CORPUS CHRISTI, Texas – They experienced the Island University together as roommates, best friends and college athletes, and now Shelby Polasek and Vanessa Galindo are embarking on a new journey together as inventors.
Polasek and Galindo both graduated from Texas A&M University-Corpus Christi in May 2016. Polasek received a Bachelor of Business Administration in Marketing with a minor in entrepreneurship and Galindo received a Bachelor of Science in Kinesiology with a concentration on allied health.
In February 2016, the seniors entered their invention, the Quick Clip Reminder, into the Buc Days Ideas Challenge. The first-ever business concept competition is a hallmark feature of the College of Business Entrepreneurship Program and is supported by the Corpus Christi Buccaneer Commission. The competition was open to all students at the Island University, regardless of major. Polasek and Galindo won first place in that competition and gained an automatic entry into the 2016 Raymond Ideas Challenge held May 4 at Texas A&M University-College Station.
At the Raymond Ideas Challenge, Polasek and Galindo placed fifth out of 60 entries and were awarded Honorable Mention for their product. The Quick Clip Reminder was also one of three products at the challenge that was selected for development based on its feasibility, so the dynamic duo are now working with the Center for New Ventures and Entrepreneurship (CNVE) in College Station to design a prototype of their invention.
“We gained a lot of real world experience being put up against the top thinkers at A&M,” said Polasek. “It was intense for our little simple idea to make it as far as it did because we were the first students not attending College Station to participate in the Raymond Challenge. We came in as the underdog and it felt great to be recognized.”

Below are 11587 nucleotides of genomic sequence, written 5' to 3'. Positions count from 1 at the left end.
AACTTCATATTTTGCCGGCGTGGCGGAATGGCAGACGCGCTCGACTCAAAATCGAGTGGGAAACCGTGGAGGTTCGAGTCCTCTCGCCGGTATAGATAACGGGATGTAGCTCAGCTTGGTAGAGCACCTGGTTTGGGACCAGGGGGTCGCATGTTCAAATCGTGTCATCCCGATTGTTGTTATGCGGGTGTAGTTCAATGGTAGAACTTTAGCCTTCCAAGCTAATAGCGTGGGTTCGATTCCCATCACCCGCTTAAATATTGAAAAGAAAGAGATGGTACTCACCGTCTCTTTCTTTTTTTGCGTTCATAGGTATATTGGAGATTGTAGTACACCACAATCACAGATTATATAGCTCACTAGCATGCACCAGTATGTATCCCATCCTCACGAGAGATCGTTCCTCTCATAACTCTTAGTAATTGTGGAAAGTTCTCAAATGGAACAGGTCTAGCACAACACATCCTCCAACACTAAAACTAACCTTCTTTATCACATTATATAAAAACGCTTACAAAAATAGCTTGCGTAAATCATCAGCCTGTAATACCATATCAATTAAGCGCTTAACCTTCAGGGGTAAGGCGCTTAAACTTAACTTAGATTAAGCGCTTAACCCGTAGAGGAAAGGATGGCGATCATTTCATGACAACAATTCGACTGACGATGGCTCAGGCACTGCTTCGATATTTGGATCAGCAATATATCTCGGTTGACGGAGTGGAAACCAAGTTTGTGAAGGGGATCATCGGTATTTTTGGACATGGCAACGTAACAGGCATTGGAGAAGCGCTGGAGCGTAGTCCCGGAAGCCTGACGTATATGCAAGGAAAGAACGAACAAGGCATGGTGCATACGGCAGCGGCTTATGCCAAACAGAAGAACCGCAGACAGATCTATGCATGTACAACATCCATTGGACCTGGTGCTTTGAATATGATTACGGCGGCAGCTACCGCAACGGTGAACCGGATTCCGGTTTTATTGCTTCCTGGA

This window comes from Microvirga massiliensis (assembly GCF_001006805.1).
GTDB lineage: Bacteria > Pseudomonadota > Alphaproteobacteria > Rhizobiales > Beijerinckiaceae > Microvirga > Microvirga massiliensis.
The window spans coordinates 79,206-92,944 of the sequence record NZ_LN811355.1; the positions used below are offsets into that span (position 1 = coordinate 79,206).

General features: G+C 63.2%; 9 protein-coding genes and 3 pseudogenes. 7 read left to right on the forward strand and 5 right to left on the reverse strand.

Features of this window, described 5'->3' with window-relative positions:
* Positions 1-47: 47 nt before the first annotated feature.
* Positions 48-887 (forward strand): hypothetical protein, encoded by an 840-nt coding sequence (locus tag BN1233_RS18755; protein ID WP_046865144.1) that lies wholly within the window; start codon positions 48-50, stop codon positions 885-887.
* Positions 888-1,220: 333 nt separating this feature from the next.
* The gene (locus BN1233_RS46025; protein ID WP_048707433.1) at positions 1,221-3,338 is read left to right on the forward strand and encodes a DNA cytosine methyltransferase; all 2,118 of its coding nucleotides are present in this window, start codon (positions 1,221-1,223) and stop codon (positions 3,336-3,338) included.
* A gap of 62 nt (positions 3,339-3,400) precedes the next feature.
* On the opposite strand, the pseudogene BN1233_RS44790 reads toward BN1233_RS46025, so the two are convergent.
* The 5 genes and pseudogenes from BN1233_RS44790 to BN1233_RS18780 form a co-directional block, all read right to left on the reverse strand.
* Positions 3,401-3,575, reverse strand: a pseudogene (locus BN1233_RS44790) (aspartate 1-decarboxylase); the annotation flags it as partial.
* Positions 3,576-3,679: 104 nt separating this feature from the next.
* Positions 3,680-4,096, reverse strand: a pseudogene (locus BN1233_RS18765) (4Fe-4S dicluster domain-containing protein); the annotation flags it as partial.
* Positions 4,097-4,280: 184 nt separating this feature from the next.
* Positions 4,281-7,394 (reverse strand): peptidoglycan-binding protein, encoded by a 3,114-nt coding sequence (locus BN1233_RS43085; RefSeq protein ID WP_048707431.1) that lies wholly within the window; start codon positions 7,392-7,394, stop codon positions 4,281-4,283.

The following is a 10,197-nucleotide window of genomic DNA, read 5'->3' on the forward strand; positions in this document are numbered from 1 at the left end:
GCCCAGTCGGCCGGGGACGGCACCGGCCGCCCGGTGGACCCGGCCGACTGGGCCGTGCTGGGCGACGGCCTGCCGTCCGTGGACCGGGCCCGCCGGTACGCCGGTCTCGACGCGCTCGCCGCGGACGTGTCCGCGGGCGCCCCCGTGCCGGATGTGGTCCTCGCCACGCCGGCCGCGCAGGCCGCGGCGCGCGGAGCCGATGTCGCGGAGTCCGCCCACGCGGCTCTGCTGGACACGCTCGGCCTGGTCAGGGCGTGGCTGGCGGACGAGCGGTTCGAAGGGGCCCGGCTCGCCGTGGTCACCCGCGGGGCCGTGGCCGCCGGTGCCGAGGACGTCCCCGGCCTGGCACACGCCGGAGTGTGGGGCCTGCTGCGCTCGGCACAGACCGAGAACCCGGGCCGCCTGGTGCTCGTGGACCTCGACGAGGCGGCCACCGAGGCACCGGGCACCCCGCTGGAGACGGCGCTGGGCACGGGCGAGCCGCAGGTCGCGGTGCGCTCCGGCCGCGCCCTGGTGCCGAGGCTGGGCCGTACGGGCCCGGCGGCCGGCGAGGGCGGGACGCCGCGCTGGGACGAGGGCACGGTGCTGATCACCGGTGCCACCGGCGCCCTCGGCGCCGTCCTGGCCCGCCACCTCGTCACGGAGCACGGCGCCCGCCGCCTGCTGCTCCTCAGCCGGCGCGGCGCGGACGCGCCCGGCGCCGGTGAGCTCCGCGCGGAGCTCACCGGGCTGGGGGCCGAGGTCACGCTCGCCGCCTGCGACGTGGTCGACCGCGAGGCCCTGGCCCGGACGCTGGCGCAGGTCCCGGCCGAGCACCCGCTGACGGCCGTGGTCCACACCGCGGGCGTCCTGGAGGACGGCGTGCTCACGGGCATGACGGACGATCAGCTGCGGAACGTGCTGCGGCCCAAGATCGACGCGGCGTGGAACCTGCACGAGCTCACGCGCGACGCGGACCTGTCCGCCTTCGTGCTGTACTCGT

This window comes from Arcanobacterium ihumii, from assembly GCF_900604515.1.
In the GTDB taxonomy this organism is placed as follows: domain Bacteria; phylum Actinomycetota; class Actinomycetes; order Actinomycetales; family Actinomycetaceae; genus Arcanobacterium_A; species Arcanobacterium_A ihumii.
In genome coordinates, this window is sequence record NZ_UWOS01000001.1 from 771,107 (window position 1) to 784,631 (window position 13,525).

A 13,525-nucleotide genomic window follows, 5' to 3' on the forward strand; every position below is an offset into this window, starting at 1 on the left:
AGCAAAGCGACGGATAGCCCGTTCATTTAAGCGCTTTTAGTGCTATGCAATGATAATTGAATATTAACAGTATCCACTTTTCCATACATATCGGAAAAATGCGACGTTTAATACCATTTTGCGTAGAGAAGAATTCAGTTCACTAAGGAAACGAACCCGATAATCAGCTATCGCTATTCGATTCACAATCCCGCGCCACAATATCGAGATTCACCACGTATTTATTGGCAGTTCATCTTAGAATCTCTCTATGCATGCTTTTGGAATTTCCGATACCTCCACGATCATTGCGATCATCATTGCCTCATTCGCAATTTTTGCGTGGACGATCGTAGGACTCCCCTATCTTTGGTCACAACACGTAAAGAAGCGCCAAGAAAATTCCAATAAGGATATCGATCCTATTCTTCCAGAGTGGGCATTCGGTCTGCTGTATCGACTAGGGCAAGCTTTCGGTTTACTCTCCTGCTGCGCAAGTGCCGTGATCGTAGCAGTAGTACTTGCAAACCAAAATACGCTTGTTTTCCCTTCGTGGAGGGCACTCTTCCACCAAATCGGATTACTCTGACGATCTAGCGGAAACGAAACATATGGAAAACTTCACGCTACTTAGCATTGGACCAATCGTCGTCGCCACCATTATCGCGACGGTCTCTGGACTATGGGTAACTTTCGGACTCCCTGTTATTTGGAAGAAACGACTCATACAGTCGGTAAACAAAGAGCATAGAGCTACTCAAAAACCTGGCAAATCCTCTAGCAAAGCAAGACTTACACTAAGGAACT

The Quick Clip Reminder is a small, non-invasive personalized audio recording device that plugs into a car’s cigarette lighter and allows the user to record a personal message to be played back upon turning on and off the car.
“The Quick Clip Reminder was initially created to help parents to avoid the sometimes fatal oversight of leaving a child in a hot car, but we soon realized the invention could help someone remember almost anything – a purse, cell phone, grocery list. The possibilities are endless,” said the pair.
The CNVE product development is valued at approximately $1,500 to $2,500.
“We felt on top of the world because we won what we wanted most,” said Galindo. “We feel like our win shows how much the Island University is growing. When we won, the folks at College Station gave a big speech about how proud they were to give the prize to a sister school.”
As a Buc Days Ideas Challenge finalist, the two new graduates have become Coastal Bend Business Innovation Center clients and will gain assistance from the Business Innovation Center with product patenting and licensing. Polasek and Galindo plan to use $2,500 awarded by the College of Business Entrepreneurship Program Islander Venture Fund to cover the cost of obtaining patents and developing licensing agreements. The Islander Venture Fund has been funded by Charles and Martha DeCou, who wanted to directly support entrepreneurially-minded students with great ideas for new products.
The pair thank their Island University faculty, Entrepreneurship faculty mentors Drs. Kent Byus, Randall Harris, and Andrew Johnson, and others for their tremendous support.
“Dean Gamble and professors in the College of Business checked in with us frequently and offered their help,” said Polasek. “They even put together special conference rooms for us to do practice pitches. It felt like we had a group of parents helping us out.”
Polasek and Galindo say this is just the beginning of the entrepreneurial journey. As their inaugural product develops, they find themselves regularly thinking of fresh, new ideas.
“I love having an entrepreneurial mindset,” said Polasek. “I even have a notebook that I am constantly filling with new ideas.”
Galindo says even though her degree was in kinesiology, participating in the Ideas Challenges was a great value to her education.
“It opened up my eyes,” she said. “I realized I don’t necessarily need a degree in entrepreneurship to be an entrepreneur. I now have dreams of inventing something for use in the health care industry.”